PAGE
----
It’s never too late to change careers
When he turned 55 years of age, First Nations man Herman wanted a career change. After spending his earlier years in maintenance and machine operation, he needed a steady job that would get him out of the sun, help his local Broome community and be more personally fulfilling and rewarding.
Herman found the answer in aged care working as an Aboriginal aged care worker. He readily admits, he had never previously thought about working in the sector but, looking back, he is so glad he did.
“It’s often easier for Aboriginal and Torres Strait Islander people to trust another First Nations person to care for them. It can make all the difference in the initial care period. Having someone from the same culture, able to speak the same language, know their voice and better understand the person’s life context can quickly build the trust that’s essential for ongoing quality care,” said Herman, reflecting on the importance of Aboriginal and Torres Strait Islander people in the care and support sector.
Herman is encouraging more mob to consider a role in disability support or aged care, regardless of age or job experience adding lots of on the job training is provided.
“At my age, I wanted to work inside and I had a pretty good idea of what being a care worker involved,” said Herman. “When I looked into (the role) I was told I would get a lot of training and support so, I had nothing to lose and decided to give it a go.
“When I started, I had a lot of really good training on the job and through my workplace and I learned a lot. I was taught all the skills I needed for the job, how to approach and care for older people and how to use all the personal protective equipment to help keep the staff and the residents safe.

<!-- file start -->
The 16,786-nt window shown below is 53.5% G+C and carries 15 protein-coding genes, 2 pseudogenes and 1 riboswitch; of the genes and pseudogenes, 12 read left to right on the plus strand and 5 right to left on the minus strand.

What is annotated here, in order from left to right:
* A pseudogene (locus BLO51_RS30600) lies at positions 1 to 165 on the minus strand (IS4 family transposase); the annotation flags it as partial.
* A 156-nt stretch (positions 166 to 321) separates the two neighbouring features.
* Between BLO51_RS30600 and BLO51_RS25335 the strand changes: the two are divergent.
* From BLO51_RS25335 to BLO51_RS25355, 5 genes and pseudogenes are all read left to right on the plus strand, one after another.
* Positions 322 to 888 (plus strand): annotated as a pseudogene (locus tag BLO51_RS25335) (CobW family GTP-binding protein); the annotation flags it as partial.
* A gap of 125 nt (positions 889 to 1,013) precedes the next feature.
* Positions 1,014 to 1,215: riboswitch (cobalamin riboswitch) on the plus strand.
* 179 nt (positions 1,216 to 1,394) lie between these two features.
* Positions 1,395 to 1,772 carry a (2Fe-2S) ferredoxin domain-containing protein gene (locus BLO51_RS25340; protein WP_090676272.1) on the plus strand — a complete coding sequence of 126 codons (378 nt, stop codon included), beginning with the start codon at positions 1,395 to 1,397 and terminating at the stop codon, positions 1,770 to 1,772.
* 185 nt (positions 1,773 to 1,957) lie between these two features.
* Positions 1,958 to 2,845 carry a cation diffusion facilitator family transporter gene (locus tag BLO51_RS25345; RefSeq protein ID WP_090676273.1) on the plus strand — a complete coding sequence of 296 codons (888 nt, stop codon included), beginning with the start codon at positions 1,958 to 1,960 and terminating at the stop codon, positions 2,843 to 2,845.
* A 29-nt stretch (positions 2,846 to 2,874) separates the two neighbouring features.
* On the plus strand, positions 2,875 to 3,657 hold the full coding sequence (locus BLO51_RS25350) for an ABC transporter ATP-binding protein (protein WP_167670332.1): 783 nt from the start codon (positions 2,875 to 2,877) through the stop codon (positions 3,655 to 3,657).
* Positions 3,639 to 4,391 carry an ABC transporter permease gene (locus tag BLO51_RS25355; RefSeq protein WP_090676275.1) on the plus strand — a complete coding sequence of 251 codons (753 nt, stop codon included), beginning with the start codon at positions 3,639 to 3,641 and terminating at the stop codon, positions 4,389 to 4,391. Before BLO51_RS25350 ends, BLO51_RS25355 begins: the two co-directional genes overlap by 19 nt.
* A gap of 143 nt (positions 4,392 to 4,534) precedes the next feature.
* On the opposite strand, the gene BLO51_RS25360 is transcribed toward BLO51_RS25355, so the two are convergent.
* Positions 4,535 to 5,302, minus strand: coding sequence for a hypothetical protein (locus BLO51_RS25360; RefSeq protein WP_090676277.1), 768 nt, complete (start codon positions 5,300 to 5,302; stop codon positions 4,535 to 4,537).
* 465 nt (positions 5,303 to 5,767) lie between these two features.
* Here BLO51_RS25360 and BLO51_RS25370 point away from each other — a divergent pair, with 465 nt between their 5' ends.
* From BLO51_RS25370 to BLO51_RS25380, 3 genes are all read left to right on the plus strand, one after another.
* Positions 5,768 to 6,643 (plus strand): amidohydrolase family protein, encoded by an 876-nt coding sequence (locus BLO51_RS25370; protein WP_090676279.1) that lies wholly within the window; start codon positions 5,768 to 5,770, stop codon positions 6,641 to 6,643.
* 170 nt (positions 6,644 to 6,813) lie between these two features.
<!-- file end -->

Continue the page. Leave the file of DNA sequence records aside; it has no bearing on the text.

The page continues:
“After that, I had buddy shifts with other staff members for a couple of weeks until I was confident about going it alone and they could see I was ready.
“But the training doesn’t stop there. We have access to regular courses to keep our knowledge and skills up to date and to reinforce the importance of teamwork. And my co-workers are very supportive, respectful and happy to pitch in if and when I need them.”
“With this knowledge and experience, I can travel anywhere in Australia and get a job. It doesn’t matter if you’re my age or just starting out in the workforce, this job can take you places. I love that.
“It’s a great option for people who want to travel,” said Herman.
Herman believes that the sector could definitely benefit from more Aboriginal and Torres Strait Islander people joining the aged care workforce.
“Here, in Broome, we have Aboriginal and Torres Strait Islander people in care. It’s good to know they are in a safe place and getting the care they need.
“I would encourage people of any age to give this job a go. You will be supported every step of the way with training, mentoring and buddy shifts at first to get used to the role. There are three or four different shifts in most (workplaces) so the hours can be very flexible.
“Once you’ve got some experience, you have so many job opportunities wherever you want to go right across the country.
“I’ve been here for 12 years now. It must be good,” said Herman.
One of the reasons people work in aged care is the benefits it brings to both the residents and themselves. For Herman, he loves the connection and sense of mutual trust he has with the older people in his care.
“When you have a genuine connection with an older person they know, even if their eyesight or hearing is low, you come to them with an honest and open heart and they are happy to trust their care to you. That’s enormously rewarding and something that is missing from so many other jobs.”